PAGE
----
Physiotherapy Graduation Placement University Hospital Sibiu, Romania
Late November 2004, the Urgenta Foundation was contacted by two physiotherapy students (Mariëlla and Froukje) of the Avans University Breda to inquire about a possible placement abroad, more specifically Romania. Off course, Urgenta was willing to introduce them to some people in Romania and all arrangements were made. The students are doing a 4 months placement at the Physiotherapy II department of the University Hospital in the city of Sibiu.
They've left for Romania the first week of February and will be home somewhere around the end of May. The technicians team of Urgenta will be able to pay them a visit during the upcoming development projects of April.
The students keep us posted from Romania and inform us about their adventures and experiences...
On March the 1st, we've had our first experience with a Romanian tradition: Martisor. This is a celebration of the end of winter and the beginning of spring. According to this custom, all men have to buy presents for the ladies. These presents are also called "Martisor" and could be anything as long as they have a white and red ribbon on them. White stands for the end of winter and red stands for the beginning of spring. Prior to this celebration day, all kinds of stands were placed downtown where these presents were for sale. At first we didn't understand a bit of all this but it turned out to be a very nice day so we didn't mind.
It was nice to be involved in this tradition. Several patients offered us a martisor. Simona (the English speaking physiotherapist) and dr. Luca joined the party as well. If you receive a martisor, you're supposed to pin it on your clothes. So to accelerate our integration process, we wore the martisors for a day. Some Romanian women wear them for a month! We can't wait for the next Romanian tradition...
On March the 8th, it's Women's Day. This day is extensively celebrated over here in Romania. We started with diner in a nice restaurant on Saturday. All personnel from the physiotherapy II building were present. Off course, we did some steps too. We even joined a traditional dance! You've seen it before: a dance where everybody forms a large circle. Point is: everybody did a different dance, so how are we (non-integrated Dutchies) supposed to know what steps to take? Another thing that totally differs from our home country, is the fact that everybody just starts eating his or her diner. Even if only half of the invited people are present. Maybe it's because some people didn't arrive on time. The party started at 4 o'clock and the last one arrived at half past five.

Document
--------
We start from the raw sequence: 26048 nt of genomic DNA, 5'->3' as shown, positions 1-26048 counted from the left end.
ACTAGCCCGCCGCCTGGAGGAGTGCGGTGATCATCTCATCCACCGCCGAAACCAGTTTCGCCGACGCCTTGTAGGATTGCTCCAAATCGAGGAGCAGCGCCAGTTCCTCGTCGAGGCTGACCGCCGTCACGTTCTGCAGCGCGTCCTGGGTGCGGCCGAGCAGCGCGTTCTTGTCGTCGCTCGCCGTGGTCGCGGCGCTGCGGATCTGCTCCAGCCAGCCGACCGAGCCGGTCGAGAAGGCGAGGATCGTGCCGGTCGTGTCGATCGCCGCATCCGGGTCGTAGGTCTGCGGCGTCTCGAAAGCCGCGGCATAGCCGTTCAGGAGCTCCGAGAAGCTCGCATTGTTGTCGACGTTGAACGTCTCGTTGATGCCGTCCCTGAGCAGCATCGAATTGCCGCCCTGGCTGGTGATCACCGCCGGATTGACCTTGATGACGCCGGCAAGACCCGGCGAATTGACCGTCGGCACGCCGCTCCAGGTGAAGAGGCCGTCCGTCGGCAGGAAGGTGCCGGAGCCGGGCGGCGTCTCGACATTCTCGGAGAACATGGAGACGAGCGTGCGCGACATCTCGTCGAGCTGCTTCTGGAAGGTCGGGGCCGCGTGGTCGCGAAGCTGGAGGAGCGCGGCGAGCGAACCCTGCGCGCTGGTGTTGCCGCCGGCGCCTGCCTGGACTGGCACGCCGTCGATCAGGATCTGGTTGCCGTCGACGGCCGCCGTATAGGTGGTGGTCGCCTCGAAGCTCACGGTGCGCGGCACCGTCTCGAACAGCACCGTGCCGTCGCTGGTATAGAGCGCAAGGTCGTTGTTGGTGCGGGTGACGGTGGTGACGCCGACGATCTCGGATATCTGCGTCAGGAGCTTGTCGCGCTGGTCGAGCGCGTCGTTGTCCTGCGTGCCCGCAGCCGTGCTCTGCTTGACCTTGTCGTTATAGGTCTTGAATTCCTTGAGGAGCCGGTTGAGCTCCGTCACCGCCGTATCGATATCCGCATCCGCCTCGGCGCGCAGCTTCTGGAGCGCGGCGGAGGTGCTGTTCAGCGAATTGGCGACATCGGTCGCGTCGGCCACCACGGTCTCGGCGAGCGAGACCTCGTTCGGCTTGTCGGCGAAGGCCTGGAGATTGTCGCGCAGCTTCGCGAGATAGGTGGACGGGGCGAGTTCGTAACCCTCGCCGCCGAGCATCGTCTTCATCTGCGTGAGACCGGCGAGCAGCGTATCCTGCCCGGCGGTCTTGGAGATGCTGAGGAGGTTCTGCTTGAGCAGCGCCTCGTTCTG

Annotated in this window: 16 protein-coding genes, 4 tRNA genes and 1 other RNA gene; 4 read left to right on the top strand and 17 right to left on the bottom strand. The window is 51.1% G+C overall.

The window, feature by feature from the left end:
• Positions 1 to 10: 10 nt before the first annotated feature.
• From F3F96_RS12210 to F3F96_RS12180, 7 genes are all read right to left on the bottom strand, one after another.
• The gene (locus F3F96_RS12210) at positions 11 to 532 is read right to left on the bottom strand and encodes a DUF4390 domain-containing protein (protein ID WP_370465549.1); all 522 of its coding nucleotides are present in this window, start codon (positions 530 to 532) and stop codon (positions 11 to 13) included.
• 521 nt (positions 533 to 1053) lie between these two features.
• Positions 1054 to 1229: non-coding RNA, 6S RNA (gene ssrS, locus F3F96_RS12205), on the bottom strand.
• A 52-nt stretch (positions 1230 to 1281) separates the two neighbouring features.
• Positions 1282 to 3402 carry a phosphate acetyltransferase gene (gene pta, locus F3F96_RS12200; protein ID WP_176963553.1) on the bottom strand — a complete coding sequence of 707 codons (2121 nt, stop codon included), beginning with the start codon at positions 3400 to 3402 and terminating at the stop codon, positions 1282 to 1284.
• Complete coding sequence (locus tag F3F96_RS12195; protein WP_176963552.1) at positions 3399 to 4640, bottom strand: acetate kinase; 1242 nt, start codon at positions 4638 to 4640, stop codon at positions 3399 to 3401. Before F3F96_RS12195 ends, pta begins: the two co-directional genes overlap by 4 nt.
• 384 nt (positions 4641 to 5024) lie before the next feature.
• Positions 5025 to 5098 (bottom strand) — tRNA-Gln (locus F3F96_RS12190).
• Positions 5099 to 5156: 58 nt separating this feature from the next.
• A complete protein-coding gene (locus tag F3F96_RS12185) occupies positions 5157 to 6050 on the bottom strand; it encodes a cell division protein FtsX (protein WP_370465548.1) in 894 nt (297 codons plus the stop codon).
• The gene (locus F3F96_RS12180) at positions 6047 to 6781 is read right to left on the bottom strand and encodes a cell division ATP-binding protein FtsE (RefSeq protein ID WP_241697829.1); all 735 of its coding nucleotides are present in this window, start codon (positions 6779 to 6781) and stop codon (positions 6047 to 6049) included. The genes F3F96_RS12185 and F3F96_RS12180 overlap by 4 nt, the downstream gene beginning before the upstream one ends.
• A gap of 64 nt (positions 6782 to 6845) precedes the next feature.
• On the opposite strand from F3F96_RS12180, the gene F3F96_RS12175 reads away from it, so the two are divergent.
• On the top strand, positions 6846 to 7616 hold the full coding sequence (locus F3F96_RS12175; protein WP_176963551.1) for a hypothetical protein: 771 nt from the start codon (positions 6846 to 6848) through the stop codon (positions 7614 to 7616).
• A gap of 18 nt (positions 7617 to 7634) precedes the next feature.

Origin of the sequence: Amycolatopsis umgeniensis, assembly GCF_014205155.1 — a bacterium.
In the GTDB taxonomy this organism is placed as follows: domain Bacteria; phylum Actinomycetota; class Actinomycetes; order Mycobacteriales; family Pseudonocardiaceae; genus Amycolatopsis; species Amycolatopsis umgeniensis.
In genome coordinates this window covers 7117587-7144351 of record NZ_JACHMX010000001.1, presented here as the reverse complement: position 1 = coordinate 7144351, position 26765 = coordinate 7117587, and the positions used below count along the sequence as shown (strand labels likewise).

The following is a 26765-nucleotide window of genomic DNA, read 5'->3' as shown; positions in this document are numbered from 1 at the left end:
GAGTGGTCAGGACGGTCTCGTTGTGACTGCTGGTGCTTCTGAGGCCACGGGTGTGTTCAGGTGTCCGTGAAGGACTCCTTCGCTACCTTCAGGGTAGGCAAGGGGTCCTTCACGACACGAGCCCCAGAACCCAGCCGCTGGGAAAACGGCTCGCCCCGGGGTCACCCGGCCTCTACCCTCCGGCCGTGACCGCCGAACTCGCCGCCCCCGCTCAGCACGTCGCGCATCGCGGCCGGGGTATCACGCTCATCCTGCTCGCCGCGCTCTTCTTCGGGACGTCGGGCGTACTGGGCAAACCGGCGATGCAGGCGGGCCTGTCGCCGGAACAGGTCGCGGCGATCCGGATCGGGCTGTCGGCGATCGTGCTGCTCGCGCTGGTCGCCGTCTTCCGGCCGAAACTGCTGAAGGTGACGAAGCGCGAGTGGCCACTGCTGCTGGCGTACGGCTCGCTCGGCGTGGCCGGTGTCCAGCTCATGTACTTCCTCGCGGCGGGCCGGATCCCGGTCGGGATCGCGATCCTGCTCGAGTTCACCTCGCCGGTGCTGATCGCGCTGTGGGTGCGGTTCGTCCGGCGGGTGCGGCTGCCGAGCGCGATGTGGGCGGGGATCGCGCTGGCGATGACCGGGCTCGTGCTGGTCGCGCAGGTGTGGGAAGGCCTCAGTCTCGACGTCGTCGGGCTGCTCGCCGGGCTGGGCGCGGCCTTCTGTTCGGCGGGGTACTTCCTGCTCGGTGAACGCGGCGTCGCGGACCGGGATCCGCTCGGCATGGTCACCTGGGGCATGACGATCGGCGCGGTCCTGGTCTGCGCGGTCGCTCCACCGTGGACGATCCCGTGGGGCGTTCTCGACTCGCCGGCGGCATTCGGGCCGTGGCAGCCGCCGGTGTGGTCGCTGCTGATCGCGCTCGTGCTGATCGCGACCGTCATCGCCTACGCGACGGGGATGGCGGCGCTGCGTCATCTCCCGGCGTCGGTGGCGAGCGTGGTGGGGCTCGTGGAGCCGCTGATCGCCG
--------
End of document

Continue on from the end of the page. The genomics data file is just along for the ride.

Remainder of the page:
Besides all the partying around here, we still have a job to do. More and more, we're doing therapeutic work ourselves. Especially when Simona is around. She speaks English so we can explain what we are doing and, more importantly, why we're doing it. The other physiotherapist doesn't speak English so it's harder for us to communicate with her, but our Romanian is improving so there is hope. Thanks to our expanding vocabulary we are able to communicate with patients on a very basic level. All our thanks go out to Alexandra who relentlessly teaches us the fine art of speaking Romanian. Her lessons give us the chance to actually understand Romanian a little bit, provided it's spoken at a low pace.
In the last couple of weeks, we've drawn up a project plan for our graduation. We decided to make exercise schedules for the most common syndromes and diseases. Dr. Luca approved with our plan and thought it was a good idea. We already started to observe and record the current exercises patients are subjected to. We'll be doing this for the next two weeks. Then we'll analyze all these exercises and start making exercise programs. In the end, we'd like to try to implement these exercise programs. I'm curious if and to what extent we'll succeed at that.